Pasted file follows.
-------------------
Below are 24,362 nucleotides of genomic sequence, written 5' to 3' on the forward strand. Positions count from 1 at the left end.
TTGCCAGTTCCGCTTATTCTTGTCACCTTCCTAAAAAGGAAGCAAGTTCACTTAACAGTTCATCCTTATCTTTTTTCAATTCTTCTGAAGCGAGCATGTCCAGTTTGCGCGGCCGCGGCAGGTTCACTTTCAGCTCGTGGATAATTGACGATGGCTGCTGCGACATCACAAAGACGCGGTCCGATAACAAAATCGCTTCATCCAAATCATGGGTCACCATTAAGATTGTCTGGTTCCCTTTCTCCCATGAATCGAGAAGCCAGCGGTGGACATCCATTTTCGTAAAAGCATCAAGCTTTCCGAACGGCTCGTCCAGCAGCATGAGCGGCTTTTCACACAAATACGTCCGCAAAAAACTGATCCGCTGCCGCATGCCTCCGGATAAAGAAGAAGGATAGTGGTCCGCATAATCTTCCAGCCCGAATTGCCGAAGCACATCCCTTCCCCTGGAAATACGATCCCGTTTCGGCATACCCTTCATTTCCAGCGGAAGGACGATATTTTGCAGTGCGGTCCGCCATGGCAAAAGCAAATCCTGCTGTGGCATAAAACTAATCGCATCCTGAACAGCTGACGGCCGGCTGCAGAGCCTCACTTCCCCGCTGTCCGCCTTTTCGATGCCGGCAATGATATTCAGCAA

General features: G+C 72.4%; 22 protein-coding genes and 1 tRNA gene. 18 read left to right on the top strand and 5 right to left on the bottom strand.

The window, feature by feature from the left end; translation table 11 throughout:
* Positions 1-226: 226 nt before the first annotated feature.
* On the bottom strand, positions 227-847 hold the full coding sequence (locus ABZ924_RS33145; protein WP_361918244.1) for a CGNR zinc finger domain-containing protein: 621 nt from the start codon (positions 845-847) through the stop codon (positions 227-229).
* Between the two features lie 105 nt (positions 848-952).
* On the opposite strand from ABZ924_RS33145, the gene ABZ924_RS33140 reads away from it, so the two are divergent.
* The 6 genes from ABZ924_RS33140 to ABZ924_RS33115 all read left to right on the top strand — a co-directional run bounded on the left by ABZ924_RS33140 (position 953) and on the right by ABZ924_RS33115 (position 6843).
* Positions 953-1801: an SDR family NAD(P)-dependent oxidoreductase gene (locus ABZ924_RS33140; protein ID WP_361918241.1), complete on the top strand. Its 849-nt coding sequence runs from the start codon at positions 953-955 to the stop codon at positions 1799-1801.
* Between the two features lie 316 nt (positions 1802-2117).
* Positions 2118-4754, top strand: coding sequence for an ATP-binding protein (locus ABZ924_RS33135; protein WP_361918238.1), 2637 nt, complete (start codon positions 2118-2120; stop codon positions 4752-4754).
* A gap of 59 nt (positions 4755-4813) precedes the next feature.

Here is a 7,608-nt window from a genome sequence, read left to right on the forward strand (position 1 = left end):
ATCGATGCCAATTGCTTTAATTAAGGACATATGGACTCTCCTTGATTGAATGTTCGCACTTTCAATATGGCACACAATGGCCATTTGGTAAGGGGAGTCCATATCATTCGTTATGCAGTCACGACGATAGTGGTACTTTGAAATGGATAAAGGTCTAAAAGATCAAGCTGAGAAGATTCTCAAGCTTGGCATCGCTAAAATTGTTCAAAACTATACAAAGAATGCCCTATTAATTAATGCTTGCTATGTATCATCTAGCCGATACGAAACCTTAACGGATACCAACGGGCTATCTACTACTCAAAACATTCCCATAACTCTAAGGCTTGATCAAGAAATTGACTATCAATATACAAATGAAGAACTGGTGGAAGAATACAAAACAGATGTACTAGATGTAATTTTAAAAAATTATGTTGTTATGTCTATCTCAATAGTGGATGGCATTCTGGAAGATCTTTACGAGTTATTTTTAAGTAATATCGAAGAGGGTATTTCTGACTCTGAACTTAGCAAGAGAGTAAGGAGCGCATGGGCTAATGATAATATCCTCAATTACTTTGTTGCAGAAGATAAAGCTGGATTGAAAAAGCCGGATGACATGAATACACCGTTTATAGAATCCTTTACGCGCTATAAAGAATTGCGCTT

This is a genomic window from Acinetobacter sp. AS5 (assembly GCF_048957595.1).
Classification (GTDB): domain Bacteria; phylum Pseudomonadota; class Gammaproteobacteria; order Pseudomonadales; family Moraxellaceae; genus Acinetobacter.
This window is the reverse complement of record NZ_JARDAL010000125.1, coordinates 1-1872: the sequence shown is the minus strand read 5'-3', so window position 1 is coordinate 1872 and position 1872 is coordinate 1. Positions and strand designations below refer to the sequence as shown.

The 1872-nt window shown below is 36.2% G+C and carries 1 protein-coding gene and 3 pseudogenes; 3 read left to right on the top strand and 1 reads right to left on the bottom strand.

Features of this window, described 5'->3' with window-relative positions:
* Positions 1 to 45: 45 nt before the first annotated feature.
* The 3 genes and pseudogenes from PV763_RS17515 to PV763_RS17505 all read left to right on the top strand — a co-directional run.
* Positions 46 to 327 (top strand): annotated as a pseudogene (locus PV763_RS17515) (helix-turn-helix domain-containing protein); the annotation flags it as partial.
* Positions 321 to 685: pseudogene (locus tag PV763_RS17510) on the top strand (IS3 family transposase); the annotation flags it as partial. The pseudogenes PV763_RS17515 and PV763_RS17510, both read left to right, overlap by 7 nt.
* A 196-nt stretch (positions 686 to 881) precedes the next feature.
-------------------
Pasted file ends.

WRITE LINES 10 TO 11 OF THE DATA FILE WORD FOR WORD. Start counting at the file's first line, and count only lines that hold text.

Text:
* Positions 953-1801: an SDR family NAD(P)-dependent oxidoreductase gene (locus ABZ924_RS33140; protein ID WP_361918241.1), complete on the top strand. Its 849-nt coding sequence runs from the start codon at positions 953-955 to the stop codon at positions 1799-1801.
* Between the two features lie 316 nt (positions 1802-2117).